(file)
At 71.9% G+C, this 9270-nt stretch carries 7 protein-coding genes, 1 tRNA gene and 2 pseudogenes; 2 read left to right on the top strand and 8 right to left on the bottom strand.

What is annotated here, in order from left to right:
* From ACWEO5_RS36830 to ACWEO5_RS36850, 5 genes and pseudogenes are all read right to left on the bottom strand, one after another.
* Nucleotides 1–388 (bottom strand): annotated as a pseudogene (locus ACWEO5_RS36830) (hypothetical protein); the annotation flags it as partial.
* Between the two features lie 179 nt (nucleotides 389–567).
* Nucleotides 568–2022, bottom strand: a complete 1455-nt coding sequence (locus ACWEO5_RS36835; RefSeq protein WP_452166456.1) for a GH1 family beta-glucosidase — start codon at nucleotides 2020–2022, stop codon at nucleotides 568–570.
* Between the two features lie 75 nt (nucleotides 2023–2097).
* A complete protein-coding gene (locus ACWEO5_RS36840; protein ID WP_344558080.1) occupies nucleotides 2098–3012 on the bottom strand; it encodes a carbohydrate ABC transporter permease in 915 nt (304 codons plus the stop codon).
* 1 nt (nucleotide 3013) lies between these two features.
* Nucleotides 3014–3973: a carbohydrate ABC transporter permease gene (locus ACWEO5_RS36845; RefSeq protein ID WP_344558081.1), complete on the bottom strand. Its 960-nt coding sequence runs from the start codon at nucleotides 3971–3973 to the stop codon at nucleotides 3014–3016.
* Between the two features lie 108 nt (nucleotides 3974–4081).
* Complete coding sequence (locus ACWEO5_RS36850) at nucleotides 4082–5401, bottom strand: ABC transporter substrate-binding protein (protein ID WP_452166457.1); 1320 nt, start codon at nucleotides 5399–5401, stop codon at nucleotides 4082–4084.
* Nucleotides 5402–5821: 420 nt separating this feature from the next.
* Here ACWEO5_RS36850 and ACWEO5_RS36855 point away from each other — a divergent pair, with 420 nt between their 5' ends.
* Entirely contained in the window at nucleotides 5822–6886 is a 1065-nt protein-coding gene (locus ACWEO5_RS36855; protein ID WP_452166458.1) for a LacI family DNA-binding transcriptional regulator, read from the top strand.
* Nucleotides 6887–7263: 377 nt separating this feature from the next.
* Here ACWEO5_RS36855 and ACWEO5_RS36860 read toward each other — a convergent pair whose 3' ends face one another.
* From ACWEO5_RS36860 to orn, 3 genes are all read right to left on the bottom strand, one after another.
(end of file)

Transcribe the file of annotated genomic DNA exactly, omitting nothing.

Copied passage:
At 71.9% G+C, this 9270-nt stretch carries 7 protein-coding genes, 1 tRNA gene and 2 pseudogenes; 2 read left to right on the top strand and 8 right to left on the bottom strand.

What is annotated here, in order from left to right:
* From ACWEO5_RS36830 to ACWEO5_RS36850, 5 genes and pseudogenes are all read right to left on the bottom strand, one after another.
* Nucleotides 1–388 (bottom strand): annotated as a pseudogene (locus ACWEO5_RS36830) (hypothetical protein); the annotation flags it as partial.
* Between the two features lie 179 nt (nucleotides 389–567).
* Nucleotides 568–2022, bottom strand: a complete 1455-nt coding sequence (locus ACWEO5_RS36835; RefSeq protein WP_452166456.1) for a GH1 family beta-glucosidase — start codon at nucleotides 2020–2022, stop codon at nucleotides 568–570.
* Between the two features lie 75 nt (nucleotides 2023–2097).
* A complete protein-coding gene (locus ACWEO5_RS36840; protein ID WP_344558080.1) occupies nucleotides 2098–3012 on the bottom strand; it encodes a carbohydrate ABC transporter permease in 915 nt (304 codons plus the stop codon).
* 1 nt (nucleotide 3013) lies between these two features.
* Nucleotides 3014–3973: a carbohydrate ABC transporter permease gene (locus ACWEO5_RS36845; RefSeq protein ID WP_344558081.1), complete on the bottom strand. Its 960-nt coding sequence runs from the start codon at nucleotides 3971–3973 to the stop codon at nucleotides 3014–3016.
* Between the two features lie 108 nt (nucleotides 3974–4081).
* Complete coding sequence (locus ACWEO5_RS36850) at nucleotides 4082–5401, bottom strand: ABC transporter substrate-binding protein (protein ID WP_452166457.1); 1320 nt, start codon at nucleotides 5399–5401, stop codon at nucleotides 4082–4084.
* Nucleotides 5402–5821: 420 nt separating this feature from the next.
* Here ACWEO5_RS36850 and ACWEO5_RS36855 point away from each other — a divergent pair, with 420 nt between their 5' ends.
* Entirely contained in the window at nucleotides 5822–6886 is a 1065-nt protein-coding gene (locus ACWEO5_RS36855; protein ID WP_452166458.1) for a LacI family DNA-binding transcriptional regulator, read from the top strand.
* Nucleotides 6887–7263: 377 nt separating this feature from the next.
* Here ACWEO5_RS36855 and ACWEO5_RS36860 read toward each other — a convergent pair whose 3' ends face one another.
* From ACWEO5_RS36860 to orn, 3 genes are all read right to left on the bottom strand, one after another.